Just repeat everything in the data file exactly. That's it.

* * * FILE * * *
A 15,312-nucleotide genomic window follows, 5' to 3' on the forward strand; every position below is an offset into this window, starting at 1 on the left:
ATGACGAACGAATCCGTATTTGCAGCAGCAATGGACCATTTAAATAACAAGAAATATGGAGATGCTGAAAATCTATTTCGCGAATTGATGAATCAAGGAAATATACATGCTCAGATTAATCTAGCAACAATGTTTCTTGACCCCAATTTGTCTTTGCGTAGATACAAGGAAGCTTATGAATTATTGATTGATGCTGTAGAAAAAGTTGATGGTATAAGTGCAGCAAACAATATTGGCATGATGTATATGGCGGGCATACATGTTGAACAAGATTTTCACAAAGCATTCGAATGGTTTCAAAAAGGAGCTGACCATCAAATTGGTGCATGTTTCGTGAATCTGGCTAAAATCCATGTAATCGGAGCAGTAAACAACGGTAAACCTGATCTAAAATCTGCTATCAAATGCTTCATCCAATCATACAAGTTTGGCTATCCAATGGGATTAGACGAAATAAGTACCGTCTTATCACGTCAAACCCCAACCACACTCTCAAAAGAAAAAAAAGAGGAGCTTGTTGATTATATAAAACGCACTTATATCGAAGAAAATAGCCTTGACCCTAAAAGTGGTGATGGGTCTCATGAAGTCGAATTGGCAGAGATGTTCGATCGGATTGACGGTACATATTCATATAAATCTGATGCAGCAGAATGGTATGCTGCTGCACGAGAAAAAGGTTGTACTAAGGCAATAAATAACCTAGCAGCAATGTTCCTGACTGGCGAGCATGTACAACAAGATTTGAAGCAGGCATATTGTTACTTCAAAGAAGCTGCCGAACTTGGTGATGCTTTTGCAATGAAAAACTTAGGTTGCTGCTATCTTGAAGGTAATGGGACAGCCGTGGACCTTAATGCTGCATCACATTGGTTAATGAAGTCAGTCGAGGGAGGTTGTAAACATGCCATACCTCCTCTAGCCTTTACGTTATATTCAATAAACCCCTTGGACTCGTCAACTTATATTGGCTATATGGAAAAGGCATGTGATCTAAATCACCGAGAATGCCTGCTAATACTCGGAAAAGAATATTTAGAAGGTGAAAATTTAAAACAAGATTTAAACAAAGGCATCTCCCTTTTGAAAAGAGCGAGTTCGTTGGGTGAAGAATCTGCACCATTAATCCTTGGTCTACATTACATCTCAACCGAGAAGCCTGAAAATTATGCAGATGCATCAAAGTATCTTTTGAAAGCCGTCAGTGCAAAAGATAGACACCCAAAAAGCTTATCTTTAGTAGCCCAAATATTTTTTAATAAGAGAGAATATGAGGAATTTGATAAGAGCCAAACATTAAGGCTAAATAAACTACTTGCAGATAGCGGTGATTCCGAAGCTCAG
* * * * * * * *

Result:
A 15,312-nucleotide genomic window follows, 5' to 3' on the forward strand; every position below is an offset into this window, starting at 1 on the left:
ATGACGAACGAATCCGTATTTGCAGCAGCAATGGACCATTTAAATAACAAGAAATATGGAGATGCTGAAAATCTATTTCGCGAATTGATGAATCAAGGAAATATACATGCTCAGATTAATCTAGCAACAATGTTTCTTGACCCCAATTTGTCTTTGCGTAGATACAAGGAAGCTTATGAATTATTGATTGATGCTGTAGAAAAAGTTGATGGTATAAGTGCAGCAAACAATATTGGCATGATGTATATGGCGGGCATACATGTTGAACAAGATTTTCACAAAGCATTCGAATGGTTTCAAAAAGGAGCTGACCATCAAATTGGTGCATGTTTCGTGAATCTGGCTAAAATCCATGTAATCGGAGCAGTAAACAACGGTAAACCTGATCTAAAATCTGCTATCAAATGCTTCATCCAATCATACAAGTTTGGCTATCCAATGGGATTAGACGAAATAAGTACCGTCTTATCACGTCAAACCCCAACCACACTCTCAAAAGAAAAAAAAGAGGAGCTTGTTGATTATATAAAACGCACTTATATCGAAGAAAATAGCCTTGACCCTAAAAGTGGTGATGGGTCTCATGAAGTCGAATTGGCAGAGATGTTCGATCGGATTGACGGTACATATTCATATAAATCTGATGCAGCAGAATGGTATGCTGCTGCACGAGAAAAAGGTTGTACTAAGGCAATAAATAACCTAGCAGCAATGTTCCTGACTGGCGAGCATGTACAACAAGATTTGAAGCAGGCATATTGTTACTTCAAAGAAGCTGCCGAACTTGGTGATGCTTTTGCAATGAAAAACTTAGGTTGCTGCTATCTTGAAGGTAATGGGACAGCCGTGGACCTTAATGCTGCATCACATTGGTTAATGAAGTCAGTCGAGGGAGGTTGTAAACATGCCATACCTCCTCTAGCCTTTACGTTATATTCAATAAACCCCTTGGACTCGTCAACTTATATTGGCTATATGGAAAAGGCATGTGATCTAAATCACCGAGAATGCCTGCTAATACTCGGAAAAGAATATTTAGAAGGTGAAAATTTAAAACAAGATTTAAACAAAGGCATCTCCCTTTTGAAAAGAGCGAGTTCGTTGGGTGAAGAATCTGCACCATTAATCCTTGGTCTACATTACATCTCAACCGAGAAGCCTGAAAATTATGCAGATGCATCAAAGTATCTTTTGAAAGCCGTCAGTGCAAAAGATAGACACCCAAAAAGCTTATCTTTAGTAGCCCAAATATTTTTTAATAAGAGAGAATATGAGGAATTTGATAAGAGCCAAACATTAAGGCTAAATAAACTACTTGCAGATAGCGGTGATTCCGAAGCTCAG